Mr. Strogen said he would go to Sligo where the mother lived and take her signature, and then be able to swear to it.
     Mr. Madden asked Mr. Strogen how it was that the former day he said the mother was in England and now to say she was in Sligo.
     Mr. Strogen denied  having said she was in England.
     Mr. Madden. - I have only the authority of the public papers that you stated she was in England.
     Mr. Paget Strogen told Mr. Madden that it was not so stated in the papers. [ In this Mr. Strogen was perfectly correct.]
     It was then agreed, upon the suggestion of Mr. Burke, to have a warrant issued for the apprehension of Sarah Ormsby, and the following resolution was adopted: - 
     "Resolved - That with reference to the cases of two illegitimate children named Goodwin, relative to whose registry as to religious denomination a difficulty has been experienced  by the Board, it is ordered that a warrant be issued against the mother of the children, it having been stated that she is now in the county of Sligo. The Board has spent much time in hearing secondary evidence on the subject, but as it now appears that this mother's evidence can be obtained, the Board considers it most important that she should be examined to enable them to arrive at a correct judgment of the case."


     Captain Scott, Kings Dragoon Guards, senior of his rank, is gezetted by purchase to the Majority of the Regiment, and the next senior, Lieutenant O'Callaghan to the command of a troop.
     The Coloneley of the 43d Light Infantry is vacant by the death of Lieutenant-General the Hon. Sir Hercules R. Packenham, who entered the army as Ensign in July 1803.
     Lord George Paget, Lieut. Col. 4th Dragoons, is shortly to be married to the daughter of Lord Castlemaine.
     Wednesday was the anniversary of the defeat of the French before Alexandria, in 1801, by the late General Sir Ralph Abercromby.
     The command of the 5th Light Dragoons, Athlone, in the absence of the held officers, has devolved upon Capt,. Halkett.
     Major De Salis and Captain Lord Killeen, 8th Hussars, rejoin from leave  on the 31st, when the Regiment embarks at Dublin en route to Brighton.
     Captain and Brevet Lt. Col. Gough, 3d Light Dragoons, is to exchange with Captain Napier, to enable the former to resume his appointment of Quarter Master General to the Queen's troops in India.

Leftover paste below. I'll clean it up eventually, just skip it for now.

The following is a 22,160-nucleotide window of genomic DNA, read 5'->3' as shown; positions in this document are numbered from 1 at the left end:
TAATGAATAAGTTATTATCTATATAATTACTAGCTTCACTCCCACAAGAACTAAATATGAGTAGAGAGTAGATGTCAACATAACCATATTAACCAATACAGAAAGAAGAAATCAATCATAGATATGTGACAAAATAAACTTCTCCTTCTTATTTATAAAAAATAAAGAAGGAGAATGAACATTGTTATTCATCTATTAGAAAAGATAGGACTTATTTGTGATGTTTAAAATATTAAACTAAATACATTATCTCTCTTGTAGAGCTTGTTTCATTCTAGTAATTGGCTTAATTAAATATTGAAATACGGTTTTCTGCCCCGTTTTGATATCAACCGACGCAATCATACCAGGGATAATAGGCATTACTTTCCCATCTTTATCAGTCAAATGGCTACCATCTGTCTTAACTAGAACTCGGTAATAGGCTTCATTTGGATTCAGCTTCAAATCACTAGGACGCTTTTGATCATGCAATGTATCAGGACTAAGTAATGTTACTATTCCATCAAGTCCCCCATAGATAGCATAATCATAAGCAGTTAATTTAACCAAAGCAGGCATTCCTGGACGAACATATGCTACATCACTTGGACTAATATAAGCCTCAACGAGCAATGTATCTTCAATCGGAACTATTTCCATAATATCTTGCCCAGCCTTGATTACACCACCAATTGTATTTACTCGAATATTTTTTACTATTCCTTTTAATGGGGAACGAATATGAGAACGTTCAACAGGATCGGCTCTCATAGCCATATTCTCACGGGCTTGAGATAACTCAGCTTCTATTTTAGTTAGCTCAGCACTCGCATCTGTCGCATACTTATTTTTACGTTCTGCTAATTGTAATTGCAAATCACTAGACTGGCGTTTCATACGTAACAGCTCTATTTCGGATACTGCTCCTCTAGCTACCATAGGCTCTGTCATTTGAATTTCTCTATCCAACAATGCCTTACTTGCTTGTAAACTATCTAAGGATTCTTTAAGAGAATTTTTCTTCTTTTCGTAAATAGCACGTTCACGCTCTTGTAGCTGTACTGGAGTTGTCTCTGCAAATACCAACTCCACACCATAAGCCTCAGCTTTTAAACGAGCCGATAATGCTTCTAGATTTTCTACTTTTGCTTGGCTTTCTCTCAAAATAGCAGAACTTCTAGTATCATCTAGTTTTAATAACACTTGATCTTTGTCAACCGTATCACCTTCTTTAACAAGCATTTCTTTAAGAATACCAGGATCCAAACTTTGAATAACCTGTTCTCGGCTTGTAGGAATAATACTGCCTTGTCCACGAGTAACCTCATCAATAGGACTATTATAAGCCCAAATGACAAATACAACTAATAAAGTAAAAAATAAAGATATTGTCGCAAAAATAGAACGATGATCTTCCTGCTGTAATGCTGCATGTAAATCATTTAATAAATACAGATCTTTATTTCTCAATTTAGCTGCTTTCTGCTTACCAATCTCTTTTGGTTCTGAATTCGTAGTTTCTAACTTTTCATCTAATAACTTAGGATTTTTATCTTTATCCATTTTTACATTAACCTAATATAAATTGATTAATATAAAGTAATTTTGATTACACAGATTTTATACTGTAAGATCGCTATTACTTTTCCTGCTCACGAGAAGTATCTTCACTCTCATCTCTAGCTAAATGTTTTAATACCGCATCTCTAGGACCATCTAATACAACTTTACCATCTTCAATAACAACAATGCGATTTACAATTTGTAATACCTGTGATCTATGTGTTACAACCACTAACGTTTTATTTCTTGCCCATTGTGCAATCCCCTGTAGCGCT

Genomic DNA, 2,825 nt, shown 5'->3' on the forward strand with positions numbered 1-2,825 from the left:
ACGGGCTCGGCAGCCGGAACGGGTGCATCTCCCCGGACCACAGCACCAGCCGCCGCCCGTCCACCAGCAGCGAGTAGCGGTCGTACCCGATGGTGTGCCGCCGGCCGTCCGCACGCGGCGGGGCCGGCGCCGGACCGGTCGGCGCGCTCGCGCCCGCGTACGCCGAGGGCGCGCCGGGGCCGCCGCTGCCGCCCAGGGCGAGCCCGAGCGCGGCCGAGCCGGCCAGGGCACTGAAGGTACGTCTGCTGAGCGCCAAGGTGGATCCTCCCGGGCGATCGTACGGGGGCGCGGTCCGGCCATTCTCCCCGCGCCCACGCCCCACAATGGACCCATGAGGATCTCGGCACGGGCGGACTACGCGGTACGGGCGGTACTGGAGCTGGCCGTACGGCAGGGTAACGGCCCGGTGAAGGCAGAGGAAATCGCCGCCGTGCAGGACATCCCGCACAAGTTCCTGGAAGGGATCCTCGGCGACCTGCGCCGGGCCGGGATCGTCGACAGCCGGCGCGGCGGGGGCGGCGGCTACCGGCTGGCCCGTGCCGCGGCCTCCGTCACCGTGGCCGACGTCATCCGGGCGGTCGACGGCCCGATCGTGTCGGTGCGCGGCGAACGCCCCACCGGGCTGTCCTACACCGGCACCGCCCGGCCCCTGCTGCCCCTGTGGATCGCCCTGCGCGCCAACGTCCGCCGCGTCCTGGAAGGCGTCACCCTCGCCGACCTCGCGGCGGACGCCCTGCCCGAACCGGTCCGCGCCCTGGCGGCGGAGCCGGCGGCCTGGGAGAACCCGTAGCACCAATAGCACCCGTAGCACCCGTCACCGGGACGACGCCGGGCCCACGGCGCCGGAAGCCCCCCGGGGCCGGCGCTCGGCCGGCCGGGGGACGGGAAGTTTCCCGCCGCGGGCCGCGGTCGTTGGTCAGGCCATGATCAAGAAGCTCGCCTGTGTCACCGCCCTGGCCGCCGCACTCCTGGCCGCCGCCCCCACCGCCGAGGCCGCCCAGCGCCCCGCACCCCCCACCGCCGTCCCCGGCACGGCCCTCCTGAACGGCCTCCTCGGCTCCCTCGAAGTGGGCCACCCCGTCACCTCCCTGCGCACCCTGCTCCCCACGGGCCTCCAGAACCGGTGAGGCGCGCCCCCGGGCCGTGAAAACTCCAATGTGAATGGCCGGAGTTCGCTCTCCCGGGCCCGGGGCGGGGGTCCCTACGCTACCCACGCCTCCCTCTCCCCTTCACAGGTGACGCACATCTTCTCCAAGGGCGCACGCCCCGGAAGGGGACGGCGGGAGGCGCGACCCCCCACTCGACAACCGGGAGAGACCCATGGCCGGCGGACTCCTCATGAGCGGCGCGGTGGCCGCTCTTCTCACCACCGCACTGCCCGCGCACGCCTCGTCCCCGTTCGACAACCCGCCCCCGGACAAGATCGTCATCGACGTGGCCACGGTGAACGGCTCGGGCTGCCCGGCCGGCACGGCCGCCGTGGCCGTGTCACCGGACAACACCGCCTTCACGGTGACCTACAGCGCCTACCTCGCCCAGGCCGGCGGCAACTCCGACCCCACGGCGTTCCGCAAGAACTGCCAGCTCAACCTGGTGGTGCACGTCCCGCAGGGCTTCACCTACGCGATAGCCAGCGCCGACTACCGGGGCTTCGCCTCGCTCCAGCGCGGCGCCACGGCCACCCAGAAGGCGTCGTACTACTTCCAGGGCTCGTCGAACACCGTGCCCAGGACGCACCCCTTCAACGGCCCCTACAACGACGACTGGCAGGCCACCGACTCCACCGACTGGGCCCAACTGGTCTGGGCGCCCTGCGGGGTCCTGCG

Lieutenant Nolan, Riding Master to the 15th Hussars, has purchased his troop in the Regt.
     Lieut. Cookes, 3d Light Dragoons, on the Recruiting staff in London, is nominated to an unattached company by purchase.
     Capt. Sharp, 72d, who served in the war in China, with the 26th, has purchased his Majority in the 72d. Captain Robinson, 72d held that rank seven years before Major Sharp entered the army as Ensign!
     The Depot Paymaster 72d is vacant by the promotion of Lieut. Rocke to a company.
     A Troop Sergeant Major of the 4th Dragoon Guards has purchased his Ensigncy in the 2d West.
     The 21st Fusiliers move from Edinburgh to Glasgow on the 5th April.
     Captain Scott, 51st Light Infantry, sold out of the service on Friday.
     Ensign Baillie, 51st, has purchased his Lieutenancy after twelve months, over half a dozen senior officers.
     Lord Lurgan has held the commission of Ensign in three Regiments in three months, 43d, 76th and 16th.
     Major-General James Ferguson gets one of the two vacant regiments.
     Lieut. Ashworth, 19th, has arrived from Canada, to succeed Ensign Lidwell as Depot Adjutant.
     Lt. Col. Orange, 67th, is about to retire by the sale of his commission.
     Drafts of the 5th, 20th, 45th, 97th, and 2nd Rifle Brigade, are under orders to join their service companions.

     At Clonmel assizes, David Slattery and William Quinlan were tried before Judge Ball, for the wilful murder of James Hennesy, at Graffon, on the 23d November, '48, William Quinlan (Cud) committing the murder the prisoners aiding and abetting. Mr. Johnston addressed the jury on behalf of the prisoners. His Lordship charged the jury, who after an absence of half an hour, returned a verdict of not guilty. The prisoners appeared quite astounded at the verdict, and bowed repeatedly to the jury. The same men were tried before Sergeant Stock last assizes for the same murder, when the jury were locked up all night, and discharged without agreeing. Mr. Francis Cormack charged with the abduction of Miss Mary Ross Amelia Fogarty, since married, pleaded guilty, and was ordered to find security to come up for sentence when required.

     On Tuesday, as a man named Daniel Leary was being conveyed in a car to the Nenagh workhouse, he died from exhaustion caused by want of food.

     Mr. Agar, the coast guard officer of Morrisford, Wexford, has received from Fielden Brothers and Co. Liverpool, 50 for himself and party for having saved Mr. Burnsely, from the "Hottingeur."

     A stable, the property of Martin Cleary, was maliciously set on fire at Borrisokane on Sunday night and consumed.

     In the amateur exhibition of paintings at the Royal Dublin Society gallery this month is a painting of "French Hussars," by Colonel John Vandeleur, a masterly effort by one familiar with the subject.